When Noreen Thomas’s mother moved into a facility for the elderly, most of her needs were met. The staff helped her manage the daily tasks that many older folks have a hard time managing, and her safety was assured. But still, something was missing.
“She was an avid gardener,” says Thomas, an Organic Valley co-op farmer-owner who runs Doubting Thomas Farm near Moorhead, Minnesota. “Now she sat and looked out her window. A big part of her life was gone. I thought, we’re going to do something—we’re going to go outside and dig dirt.”
Thus was born the kernel of the idea that has become Garden-Able, a small, wheelchair accessible farm plot on the Thomas farm designed to give people of all abilities the opportunity to grow—and eat—healthy and vibrant organic produce.
“It’s an unmet need, nationwide. Most elders in assisted living have farmed or gardened their whole life. If you take that away, you take away part of their independence.”
The garden got its start with a $6,000 grant from The Gifted Learning Project, a non-profit organization dedicated to providing opportunities for people of various abilities.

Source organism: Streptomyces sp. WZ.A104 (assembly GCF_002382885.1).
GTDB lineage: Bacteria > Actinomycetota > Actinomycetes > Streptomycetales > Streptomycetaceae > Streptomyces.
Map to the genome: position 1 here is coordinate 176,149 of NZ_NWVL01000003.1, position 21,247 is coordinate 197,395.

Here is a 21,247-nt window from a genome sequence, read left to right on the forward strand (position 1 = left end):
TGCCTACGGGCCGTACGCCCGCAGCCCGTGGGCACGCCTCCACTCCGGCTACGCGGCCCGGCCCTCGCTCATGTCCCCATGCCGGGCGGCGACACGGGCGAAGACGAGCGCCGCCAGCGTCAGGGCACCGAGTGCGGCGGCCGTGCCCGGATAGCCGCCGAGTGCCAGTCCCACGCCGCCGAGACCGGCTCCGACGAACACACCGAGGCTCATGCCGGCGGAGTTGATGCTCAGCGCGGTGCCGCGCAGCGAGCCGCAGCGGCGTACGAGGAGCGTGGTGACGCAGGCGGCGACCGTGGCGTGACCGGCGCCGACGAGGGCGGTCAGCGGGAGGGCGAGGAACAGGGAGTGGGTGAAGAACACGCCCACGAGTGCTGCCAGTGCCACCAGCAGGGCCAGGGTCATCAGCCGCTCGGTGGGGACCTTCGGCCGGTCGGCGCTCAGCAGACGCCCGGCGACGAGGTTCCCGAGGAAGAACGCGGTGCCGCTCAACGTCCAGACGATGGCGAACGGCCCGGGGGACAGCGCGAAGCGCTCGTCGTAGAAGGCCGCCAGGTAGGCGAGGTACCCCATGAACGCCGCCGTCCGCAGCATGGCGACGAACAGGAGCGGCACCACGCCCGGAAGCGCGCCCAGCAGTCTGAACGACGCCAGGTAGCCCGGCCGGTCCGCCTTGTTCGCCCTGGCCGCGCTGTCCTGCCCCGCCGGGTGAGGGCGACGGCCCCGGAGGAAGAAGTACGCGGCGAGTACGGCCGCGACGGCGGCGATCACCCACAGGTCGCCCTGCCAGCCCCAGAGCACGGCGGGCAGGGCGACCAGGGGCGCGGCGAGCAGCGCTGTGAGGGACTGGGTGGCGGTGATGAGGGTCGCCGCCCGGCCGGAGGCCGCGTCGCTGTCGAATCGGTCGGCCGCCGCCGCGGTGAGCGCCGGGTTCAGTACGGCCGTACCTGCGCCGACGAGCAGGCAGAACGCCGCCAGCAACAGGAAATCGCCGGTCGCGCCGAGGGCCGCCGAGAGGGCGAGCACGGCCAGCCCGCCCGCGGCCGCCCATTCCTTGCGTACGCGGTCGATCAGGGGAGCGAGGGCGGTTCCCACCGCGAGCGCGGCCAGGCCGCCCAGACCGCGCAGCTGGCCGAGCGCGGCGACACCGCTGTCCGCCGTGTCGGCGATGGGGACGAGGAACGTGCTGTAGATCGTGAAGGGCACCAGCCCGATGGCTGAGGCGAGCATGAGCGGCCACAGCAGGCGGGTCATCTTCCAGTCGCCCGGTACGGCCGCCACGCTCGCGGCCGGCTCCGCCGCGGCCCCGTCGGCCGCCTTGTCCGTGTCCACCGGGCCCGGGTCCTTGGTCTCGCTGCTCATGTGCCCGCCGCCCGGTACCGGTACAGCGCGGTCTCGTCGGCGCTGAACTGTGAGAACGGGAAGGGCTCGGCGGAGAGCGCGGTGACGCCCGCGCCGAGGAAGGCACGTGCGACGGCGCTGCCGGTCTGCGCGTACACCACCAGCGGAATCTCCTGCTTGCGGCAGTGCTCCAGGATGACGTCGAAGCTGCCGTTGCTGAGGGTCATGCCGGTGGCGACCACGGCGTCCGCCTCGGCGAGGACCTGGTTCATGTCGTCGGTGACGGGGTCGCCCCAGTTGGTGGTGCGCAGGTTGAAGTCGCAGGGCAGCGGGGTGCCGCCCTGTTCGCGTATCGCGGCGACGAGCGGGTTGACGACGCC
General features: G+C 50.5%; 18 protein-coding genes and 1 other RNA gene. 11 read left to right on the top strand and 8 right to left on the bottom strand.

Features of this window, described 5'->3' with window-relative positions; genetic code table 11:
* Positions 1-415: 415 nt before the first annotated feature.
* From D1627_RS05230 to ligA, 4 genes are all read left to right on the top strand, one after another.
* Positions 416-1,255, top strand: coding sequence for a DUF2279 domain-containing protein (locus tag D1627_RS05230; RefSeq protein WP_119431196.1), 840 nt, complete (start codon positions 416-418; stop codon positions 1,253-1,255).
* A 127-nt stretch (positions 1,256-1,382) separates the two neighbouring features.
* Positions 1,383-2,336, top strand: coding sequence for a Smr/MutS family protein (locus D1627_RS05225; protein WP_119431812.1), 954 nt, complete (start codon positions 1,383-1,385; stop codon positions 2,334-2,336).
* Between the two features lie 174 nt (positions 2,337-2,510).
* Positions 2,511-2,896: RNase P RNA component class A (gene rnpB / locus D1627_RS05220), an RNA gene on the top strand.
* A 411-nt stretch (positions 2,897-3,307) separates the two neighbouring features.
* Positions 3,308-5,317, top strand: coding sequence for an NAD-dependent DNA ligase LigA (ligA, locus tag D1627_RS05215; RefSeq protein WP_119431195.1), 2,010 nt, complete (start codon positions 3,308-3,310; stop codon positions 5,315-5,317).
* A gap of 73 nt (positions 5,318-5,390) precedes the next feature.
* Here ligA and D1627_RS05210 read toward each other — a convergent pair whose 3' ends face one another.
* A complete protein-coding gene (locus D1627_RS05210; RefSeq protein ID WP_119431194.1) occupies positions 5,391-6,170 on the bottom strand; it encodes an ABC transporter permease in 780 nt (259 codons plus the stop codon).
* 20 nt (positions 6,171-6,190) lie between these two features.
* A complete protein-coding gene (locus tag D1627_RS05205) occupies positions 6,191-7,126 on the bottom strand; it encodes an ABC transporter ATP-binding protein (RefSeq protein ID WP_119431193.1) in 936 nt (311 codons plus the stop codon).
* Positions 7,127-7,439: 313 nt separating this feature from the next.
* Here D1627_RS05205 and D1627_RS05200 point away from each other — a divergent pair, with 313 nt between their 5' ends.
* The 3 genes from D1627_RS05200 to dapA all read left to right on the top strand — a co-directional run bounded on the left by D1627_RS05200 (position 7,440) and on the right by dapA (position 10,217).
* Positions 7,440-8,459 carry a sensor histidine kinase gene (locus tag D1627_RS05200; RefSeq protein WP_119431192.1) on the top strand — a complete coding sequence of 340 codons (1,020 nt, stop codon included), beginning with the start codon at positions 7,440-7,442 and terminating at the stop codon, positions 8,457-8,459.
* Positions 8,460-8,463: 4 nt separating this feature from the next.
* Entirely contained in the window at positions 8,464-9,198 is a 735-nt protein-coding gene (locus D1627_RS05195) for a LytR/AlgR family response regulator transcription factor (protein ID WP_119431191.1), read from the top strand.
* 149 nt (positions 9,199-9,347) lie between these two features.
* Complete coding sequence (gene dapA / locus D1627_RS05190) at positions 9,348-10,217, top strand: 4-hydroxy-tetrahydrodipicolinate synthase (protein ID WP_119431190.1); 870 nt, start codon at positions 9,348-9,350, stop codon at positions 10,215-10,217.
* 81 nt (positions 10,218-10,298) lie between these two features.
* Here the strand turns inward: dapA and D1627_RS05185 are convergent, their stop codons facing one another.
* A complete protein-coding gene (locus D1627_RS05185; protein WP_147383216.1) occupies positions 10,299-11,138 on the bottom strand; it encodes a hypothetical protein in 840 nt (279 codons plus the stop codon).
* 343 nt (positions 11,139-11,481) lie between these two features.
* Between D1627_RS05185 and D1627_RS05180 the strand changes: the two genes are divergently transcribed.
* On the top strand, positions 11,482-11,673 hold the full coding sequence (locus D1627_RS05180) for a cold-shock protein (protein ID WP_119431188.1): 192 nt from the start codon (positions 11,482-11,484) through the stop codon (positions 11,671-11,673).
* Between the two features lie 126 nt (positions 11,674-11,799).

But part of the beauty of the project is that it’s an intentionally low-budget affair. Much of Garden-Able’s infrastructure comes from the Thomases’ “bone pile” of cast-off farm junk. A leaky rain barrel is repurposed to serve as a raised bed; a pile of cinderblocks functions as another.
“The idea is that the garden can be duplicated,” says Thomas, who has donated not only reusable materials, but the land, seeds, water, and a good deal of time to the project. “It’s inexpensive to create, so anyone can re-create it.”
And, in fact, the idea has begun to spread. Two area schools are adapting the program for their students, thanks in part to Garden-Able’s relationship with area schools. “The students were our volunteer helper bees,” she says. “Most had never been on a farm.”
The product of any organic garden, of course, is a crop of vital, nutritious, and tasty vegetables—something that young and old alike are less likely to find in an institutional setting. So the educational aspect of Garden-Able extends beyond the time spent planting to the time spent tasting.
“You get something plopped on your tray, and you don’t even know what it is,” says Thomas. Garden-Able participants, by contrast, know exactly where their food comes from, since they planted it themselves.
Because Garden-Able operates on a shoestring budget, contributions to the all-volunteer organization go a long way. Currently, Thomas is seeking support via Facebook (click the “Donate Now” button at the top of the page) and online donations, and has also set up an account with the Amazon Smile program benefiting the Gifted Learning Project.
For Thomas’s mother, and other elderly people living in institutions, the benefits are obvious. “It’s very hard to be depressed when you’re in the garden,” she says.
Soil is not just a place to grow food – it holds memories. Read about Buddy Huffaker’s journey to Aldo Leopold’s Land Ethic.
Or hear about another special gardening project, GROW La Crosse, on Rootstock Radio.